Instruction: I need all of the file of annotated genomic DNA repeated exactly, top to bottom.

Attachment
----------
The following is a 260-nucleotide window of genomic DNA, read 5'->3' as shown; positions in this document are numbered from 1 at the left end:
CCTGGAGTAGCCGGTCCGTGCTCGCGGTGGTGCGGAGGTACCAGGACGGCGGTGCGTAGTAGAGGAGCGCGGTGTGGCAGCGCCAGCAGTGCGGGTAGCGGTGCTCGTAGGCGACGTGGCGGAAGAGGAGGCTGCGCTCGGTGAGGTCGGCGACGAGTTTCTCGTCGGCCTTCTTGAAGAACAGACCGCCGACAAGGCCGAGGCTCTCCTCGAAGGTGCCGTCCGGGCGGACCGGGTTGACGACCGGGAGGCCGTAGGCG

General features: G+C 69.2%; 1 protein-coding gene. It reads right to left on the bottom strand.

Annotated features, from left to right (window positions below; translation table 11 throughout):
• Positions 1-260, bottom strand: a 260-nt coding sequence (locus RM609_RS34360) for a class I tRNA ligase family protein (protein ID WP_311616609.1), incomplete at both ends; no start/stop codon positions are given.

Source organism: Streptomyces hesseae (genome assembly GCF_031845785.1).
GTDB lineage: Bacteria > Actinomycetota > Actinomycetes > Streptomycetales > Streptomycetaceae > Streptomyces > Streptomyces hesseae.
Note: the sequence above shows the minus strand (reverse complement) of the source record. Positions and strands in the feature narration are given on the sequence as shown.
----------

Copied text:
The following is a 260-nucleotide window of genomic DNA, read 5'->3' as shown; positions in this document are numbered from 1 at the left end:
CCTGGAGTAGCCGGTCCGTGCTCGCGGTGGTGCGGAGGTACCAGGACGGCGGTGCGTAGTAGAGGAGCGCGGTGTGGCAGCGCCAGCAGTGCGGGTAGCGGTGCTCGTAGGCGACGTGGCGGAAGAGGAGGCTGCGCTCGGTGAGGTCGGCGACGAGTTTCTCGTCGGCCTTCTTGAAGAACAGACCGCCGACAAGGCCGAGGCTCTCCTCGAAGGTGCCGTCCGGGCGGACCGGGTTGACGACCGGGAGGCCGTAGGCG

General features: G+C 69.2%; 1 protein-coding gene. It reads right to left on the bottom strand.

Annotated features, from left to right (window positions below; translation table 11 throughout):
• Positions 1-260, bottom strand: a 260-nt coding sequence (locus RM609_RS34360) for a class I tRNA ligase family protein (protein ID WP_311616609.1), incomplete at both ends; no start/stop codon positions are given.

Source organism: Streptomyces hesseae (genome assembly GCF_031845785.1).
GTDB lineage: Bacteria > Actinomycetota > Actinomycetes > Streptomycetales > Streptomycetaceae > Streptomyces > Streptomyces hesseae.
Note: the sequence above shows the minus strand (reverse complement) of the source record. Positions and strands in the feature narration are given on the sequence as shown.